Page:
I also spoke to Jess Murphy of Kai in Galway, who is a longstanding jambon champion. They sometimes feature jambons on their menu. She is on the same page as Graham, saying that it’s fun to remake industrial type products with craft ingredients. They do a classic cheese and ham which she compares to mac and cheese in a puff pastry. They also venture into more unusual territory.
“We do one with nettles, bechamel with blanched nettles, coffee bacon, and Durrus,” she told me.
“Durrus is the ultimate cheese for jambons because it has an amazing melting structure, but we’ve made them with Coolea or Knockanore or smoked Gubbeen. And we had a deluxe jambon at Christmas, cranberry ham and camembert”.
But just like the rest of us Jess is partial to a traditional jambon every now and then. “I have on very weak occasions – given in – and you do feel dirty afterwards. The guilt of the jambon”. It’s true, jambons are junky and we agree they are not for everyone.
Jess muses, “I wonder if Catherine Cleary ever ate a jambon?”. She texts the (then) Irish Times food critic that instant, and gets the reply, ‘No, not that I’m aware of,’ which is clearly a hard no, because if you ate a jambon, you’d remember, right?
Jess and I speculate about how the jambon came about, in those heady days of the late 1990s hot food counter world.
“Somebody must have invented it”, Jess says. “It’s kind of like a French take on the croque madame. I’d say it’s a take on a savoury Danish. Somebody must have come across something on holiday. Let’s guess, some kind of Alpine region, maybe near Switzerland? Somewhere with that black forest ham, cheese like Comte, Vacherin”.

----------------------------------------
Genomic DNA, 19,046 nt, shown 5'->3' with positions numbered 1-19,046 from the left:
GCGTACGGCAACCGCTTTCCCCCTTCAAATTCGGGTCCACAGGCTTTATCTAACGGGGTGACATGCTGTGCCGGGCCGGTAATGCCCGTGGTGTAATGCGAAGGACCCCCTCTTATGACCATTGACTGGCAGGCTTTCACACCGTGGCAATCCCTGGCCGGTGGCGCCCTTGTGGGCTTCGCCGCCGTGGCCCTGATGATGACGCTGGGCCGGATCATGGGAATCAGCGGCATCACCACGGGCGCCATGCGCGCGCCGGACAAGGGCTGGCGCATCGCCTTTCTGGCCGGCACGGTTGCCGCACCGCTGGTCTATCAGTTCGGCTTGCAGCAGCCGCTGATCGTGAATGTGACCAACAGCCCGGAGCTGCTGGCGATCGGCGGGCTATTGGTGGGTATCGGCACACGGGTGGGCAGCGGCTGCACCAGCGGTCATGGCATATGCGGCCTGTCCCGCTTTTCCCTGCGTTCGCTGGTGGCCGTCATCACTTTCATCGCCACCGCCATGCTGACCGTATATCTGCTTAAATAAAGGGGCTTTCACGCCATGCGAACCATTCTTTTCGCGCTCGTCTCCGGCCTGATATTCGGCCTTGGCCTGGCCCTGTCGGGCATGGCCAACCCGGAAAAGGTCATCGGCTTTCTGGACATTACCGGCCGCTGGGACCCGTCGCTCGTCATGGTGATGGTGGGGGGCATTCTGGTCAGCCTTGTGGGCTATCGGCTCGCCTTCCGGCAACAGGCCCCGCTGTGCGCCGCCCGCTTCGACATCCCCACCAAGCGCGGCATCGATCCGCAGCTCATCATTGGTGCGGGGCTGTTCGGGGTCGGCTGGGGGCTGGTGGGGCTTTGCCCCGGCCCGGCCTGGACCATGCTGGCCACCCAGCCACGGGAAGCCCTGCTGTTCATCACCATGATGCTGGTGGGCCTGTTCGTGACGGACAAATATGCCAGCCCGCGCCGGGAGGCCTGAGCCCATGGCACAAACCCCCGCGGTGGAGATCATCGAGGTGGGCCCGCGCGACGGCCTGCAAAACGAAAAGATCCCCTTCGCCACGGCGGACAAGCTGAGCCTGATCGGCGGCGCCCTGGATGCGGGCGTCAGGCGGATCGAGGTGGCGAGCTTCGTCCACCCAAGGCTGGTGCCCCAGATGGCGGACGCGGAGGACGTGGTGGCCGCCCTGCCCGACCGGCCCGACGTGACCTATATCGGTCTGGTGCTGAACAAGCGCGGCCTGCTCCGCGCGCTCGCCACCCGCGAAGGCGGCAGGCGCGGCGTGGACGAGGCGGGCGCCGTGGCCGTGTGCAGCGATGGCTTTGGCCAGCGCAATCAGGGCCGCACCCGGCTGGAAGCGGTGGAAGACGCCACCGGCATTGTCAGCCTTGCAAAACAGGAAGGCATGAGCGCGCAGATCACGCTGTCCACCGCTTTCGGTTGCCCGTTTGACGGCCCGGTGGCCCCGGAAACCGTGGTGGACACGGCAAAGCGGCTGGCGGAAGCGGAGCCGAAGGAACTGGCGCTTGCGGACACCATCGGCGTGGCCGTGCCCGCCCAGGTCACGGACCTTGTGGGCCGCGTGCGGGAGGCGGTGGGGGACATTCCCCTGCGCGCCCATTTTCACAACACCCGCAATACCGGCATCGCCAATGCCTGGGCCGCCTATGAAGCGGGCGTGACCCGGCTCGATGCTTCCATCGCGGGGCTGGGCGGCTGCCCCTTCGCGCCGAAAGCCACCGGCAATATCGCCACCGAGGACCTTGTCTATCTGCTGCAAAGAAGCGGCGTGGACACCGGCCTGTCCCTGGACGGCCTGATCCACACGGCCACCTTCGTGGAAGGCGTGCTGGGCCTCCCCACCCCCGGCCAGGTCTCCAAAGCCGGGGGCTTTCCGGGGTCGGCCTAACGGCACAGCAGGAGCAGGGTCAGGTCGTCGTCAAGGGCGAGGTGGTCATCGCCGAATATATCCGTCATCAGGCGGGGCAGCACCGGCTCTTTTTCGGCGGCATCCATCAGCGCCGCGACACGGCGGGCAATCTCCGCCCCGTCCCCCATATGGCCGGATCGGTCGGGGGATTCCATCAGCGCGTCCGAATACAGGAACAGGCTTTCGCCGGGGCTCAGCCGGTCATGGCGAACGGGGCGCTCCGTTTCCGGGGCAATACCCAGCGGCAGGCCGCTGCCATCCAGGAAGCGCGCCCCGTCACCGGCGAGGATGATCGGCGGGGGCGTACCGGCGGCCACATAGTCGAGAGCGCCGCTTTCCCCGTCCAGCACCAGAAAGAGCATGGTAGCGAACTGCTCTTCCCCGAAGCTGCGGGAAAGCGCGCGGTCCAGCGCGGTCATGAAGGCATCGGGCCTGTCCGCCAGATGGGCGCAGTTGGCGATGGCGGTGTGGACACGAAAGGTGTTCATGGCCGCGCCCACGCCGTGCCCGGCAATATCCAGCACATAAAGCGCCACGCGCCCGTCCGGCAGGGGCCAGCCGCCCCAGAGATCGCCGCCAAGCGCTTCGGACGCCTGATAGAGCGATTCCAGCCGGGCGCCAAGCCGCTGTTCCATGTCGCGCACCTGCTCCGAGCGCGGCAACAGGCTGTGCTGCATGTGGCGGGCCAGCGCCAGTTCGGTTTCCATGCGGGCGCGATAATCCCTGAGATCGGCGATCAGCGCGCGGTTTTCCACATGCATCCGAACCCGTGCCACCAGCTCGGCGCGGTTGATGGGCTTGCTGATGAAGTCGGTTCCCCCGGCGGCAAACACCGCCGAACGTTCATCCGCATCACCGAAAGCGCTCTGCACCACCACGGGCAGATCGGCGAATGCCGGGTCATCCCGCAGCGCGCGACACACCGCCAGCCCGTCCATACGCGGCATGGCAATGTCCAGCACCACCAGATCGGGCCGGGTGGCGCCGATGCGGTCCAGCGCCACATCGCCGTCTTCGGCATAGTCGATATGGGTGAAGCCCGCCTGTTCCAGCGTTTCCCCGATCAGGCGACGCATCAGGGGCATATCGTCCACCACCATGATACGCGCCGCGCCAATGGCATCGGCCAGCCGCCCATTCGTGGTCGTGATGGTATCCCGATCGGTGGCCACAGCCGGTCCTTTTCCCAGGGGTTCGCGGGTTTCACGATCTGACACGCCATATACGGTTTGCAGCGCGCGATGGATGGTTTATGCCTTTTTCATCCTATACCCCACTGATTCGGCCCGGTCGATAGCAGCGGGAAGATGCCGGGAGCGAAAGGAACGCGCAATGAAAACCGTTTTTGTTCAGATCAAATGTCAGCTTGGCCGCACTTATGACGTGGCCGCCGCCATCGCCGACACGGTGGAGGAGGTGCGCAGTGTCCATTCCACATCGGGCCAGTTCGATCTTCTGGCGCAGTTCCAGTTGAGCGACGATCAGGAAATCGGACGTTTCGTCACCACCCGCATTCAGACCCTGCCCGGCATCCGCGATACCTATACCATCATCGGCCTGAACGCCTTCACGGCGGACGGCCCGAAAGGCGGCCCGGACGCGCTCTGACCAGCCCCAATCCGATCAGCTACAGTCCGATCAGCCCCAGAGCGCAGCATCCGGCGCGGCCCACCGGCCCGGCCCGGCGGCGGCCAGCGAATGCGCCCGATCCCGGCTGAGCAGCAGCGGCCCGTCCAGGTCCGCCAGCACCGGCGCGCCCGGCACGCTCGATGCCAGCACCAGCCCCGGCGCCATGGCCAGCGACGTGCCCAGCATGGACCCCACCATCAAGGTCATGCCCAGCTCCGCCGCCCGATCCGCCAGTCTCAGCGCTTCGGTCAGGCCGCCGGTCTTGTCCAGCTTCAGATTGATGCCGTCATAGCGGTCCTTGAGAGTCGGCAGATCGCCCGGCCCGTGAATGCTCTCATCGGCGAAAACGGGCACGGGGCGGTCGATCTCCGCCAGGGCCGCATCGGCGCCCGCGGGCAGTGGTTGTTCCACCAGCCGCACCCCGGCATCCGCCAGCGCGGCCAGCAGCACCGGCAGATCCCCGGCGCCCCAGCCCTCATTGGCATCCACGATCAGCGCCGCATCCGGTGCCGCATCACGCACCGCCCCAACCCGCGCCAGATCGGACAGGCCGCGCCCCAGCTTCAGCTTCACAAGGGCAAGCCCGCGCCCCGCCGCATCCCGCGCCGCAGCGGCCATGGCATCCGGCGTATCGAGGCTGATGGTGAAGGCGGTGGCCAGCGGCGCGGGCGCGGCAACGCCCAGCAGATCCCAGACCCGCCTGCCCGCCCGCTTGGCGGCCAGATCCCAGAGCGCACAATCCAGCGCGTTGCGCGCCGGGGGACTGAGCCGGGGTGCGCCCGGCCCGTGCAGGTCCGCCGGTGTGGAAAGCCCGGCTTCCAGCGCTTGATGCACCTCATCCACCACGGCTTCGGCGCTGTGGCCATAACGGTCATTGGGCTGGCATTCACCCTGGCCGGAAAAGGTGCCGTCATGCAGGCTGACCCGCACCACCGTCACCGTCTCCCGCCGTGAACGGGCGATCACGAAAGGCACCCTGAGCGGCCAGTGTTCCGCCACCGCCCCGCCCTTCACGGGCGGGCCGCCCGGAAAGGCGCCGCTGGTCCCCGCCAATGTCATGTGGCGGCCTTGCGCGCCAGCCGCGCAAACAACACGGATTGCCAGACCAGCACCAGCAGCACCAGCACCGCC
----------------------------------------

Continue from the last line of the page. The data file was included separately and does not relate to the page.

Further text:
“Maybe someone who went on a skiing holidays in 1995?” I respond. Although I always thought jambons have a kind of Spanish flavour.
Jess says, “Hmm, maybe if you unpeeled a croquette and put the innards in a puff pastry. But it doesn’t make sense because Spain doesn’t really have that pastry. Maybe Portugal – they have tart pastry. Definitely some country that laminates pastry. It must be somebody’s cultural dish that we bastardised”.
Perhaps we’ll never know the mastermind behind the jambon, or whose culture was appropriated. As Neil Armstrong said, “Mystery creates wonder and wonder is the basis of man’s desire to understand”. So let me take this opportunity to say: Thank you, Mr or Mrs Jambon, whoever you are.
If you have a suggestion for a culinary deep-dive please send an email to our resident food-sleuth. She can be found at firstname.lastname@example.org